The Sutton Link would be planned from the outset to help achieve our Vision Zero aim to eliminate death and serious injury on London’s streets and transport network.

The three potential routes

We have been looking in detail at options for the best way to improve transport links between Sutton and Merton and beyond.

We investigated over 180 options, which we have narrowed down to three routes for the purposes of consultation. Two of the potential routes would run on-street, with the third mainly replacing an existing rail line. These are shown in Figure 1.

Figure 1 – Sutton Link route options

All of these options meet the main aims for the project; however there are differences in the areas they serve and in the pros and cons of each choice. These are explained in the route option pages below and described in more detail in the accompanying fact sheets.

Route Option 1 - South Wimbledon to Sutton town centre

Route Option 2 - Colliers Wood to Sutton town centre

Route Option 3 - Wimbledon to Sutton town centre

Route assessment

Based on the work carried out so far, we consider that either Option 1 or Option 2 best achieves the aims of the project. Option 3 is least effective at achieving the aims of the project by improving public transport in Merton and Sutton. It would also need to be closely coordinated with the proposed Crossrail 2 station in Wimbledon to minimise disruption to Wimbledon town centre. This may result in delaying the delivery of the Sutton Link project by several years to coincide with the Crossrail 2 construction programme.

This is an initial assessment only and our final decision will take into account the responses to this consultation and results of further studies and assessments.

About trams and bus rapid transit

Tram – suitable for all route options

The existing London Trams network is a quick, frequent, fully accessible and reliable tram service through central Croydon to Wimbledon in the west and Beckenham Junction, Elmers End and New Addington in the east. An extension of the network to Sutton would be operated to the same standards as the existing network, including passenger facilities and high quality, spacious vehicles. Trams are electric so passengers switching from cars to use trams could help address poor air quality along the route. We would purchase new trams to operate a Sutton extension, that would be compatible with the existing network. Additional depot facilities would also be needed to keep and maintain these new vehicles. We are assessing potential locations for providing additional depot facilities across the tram network.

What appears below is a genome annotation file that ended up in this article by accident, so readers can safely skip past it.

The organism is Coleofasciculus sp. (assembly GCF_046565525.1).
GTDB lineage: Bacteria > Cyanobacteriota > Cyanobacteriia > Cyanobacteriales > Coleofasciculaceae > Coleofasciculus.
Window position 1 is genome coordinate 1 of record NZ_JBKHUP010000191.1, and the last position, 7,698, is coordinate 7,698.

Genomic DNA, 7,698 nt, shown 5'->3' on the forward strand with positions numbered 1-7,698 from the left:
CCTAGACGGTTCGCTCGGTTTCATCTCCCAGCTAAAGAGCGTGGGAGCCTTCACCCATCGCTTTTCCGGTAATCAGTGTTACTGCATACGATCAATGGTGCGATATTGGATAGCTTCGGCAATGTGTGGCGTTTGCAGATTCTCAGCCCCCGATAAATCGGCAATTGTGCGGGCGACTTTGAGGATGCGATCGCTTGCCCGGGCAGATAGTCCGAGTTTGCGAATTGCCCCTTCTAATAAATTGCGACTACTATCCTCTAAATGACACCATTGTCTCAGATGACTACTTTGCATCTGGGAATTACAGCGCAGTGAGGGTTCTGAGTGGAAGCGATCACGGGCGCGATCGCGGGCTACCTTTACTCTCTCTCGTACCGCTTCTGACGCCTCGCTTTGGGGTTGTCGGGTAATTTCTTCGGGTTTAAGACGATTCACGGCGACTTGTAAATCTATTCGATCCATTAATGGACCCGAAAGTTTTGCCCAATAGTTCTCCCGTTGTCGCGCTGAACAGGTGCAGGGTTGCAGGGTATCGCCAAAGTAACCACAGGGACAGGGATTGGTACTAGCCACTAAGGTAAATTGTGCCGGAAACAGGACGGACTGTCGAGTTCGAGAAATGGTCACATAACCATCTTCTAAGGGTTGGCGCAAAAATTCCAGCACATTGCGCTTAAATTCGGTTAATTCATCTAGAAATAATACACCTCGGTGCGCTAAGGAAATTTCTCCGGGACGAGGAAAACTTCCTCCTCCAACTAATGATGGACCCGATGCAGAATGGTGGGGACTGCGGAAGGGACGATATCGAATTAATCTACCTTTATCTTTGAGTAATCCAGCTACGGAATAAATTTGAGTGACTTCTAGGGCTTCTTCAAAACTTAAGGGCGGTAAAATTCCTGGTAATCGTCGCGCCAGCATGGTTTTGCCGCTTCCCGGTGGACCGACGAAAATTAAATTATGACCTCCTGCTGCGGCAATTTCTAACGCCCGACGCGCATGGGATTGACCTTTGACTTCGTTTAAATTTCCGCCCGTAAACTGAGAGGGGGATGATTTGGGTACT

Figure 5 – Example tram in use on the London Trams network

Figure 6 – Artist’s impression of tram on Throwley Way, Sutton town centre

Artist’s impression of tram on Throwley Way, Sutton town centre

Bus Rapid Transit (BRT) – suitable for route options 1 and 2 only

Bus Rapid Transit (BRT) can take many different forms, with a range of potential vehicles, passenger facilities and guidance systems. The possible BRT for the Sutton Link would be a ‘tram on rubber tyres’, with vehicles very different from the types currently used on the local bus network. It would be a modern, high quality system with the same level of separation from other traffic as a tram. Specially engineered BRT running lanes would be constructed so that BRT vehicles provide a smooth, comfortable ride. This would enable similarly fast journey times and overall capacity of service as a tram extension. Like trams, the BRT proposed for the Sutton Link would have platforms at stops to provide step-free access and stops would be further apart than standard bus stops. The vehicles would be zero emission so passengers switching from cars to use BRT services could help address poor air quality along the route. A new depot facility would be needed to keep and maintain the new BRT vehicles. We are assessing potential locations along the route of the Sutton Link for a new depot facility.

Figure 7 – Example BRT vehicle from Metz, France

Figure 8 – Artist’s impression of BRT vehicle on Throwley Way, Sutton town centre

Artist’s impression of BRT vehicle on Throwley Way, Sutton town centre

Tram and BRT comparison

Some elements of a tram and BRT service would be similar, but there are some key differences. Overall we would be looking to provide the same level of service, in terms of the number of passengers per hour each option could carry.

Similarities

  • Stop infrastructure, facilities and information for passengers
  • Level of separation from general traffic and priority at junctions with general traffic
  • Interchange provided with existing tram line
  • Quality of vehicles and smoothness of ride
  • Fully accessible to all users
  • Overall number of people carried each hour
  • Zero emission vehicles (electric or equivalent)

There are also some differences between tram and BRT options. These differences are mainly between the vehicles and the infrastructure necessary to operate them.

Differences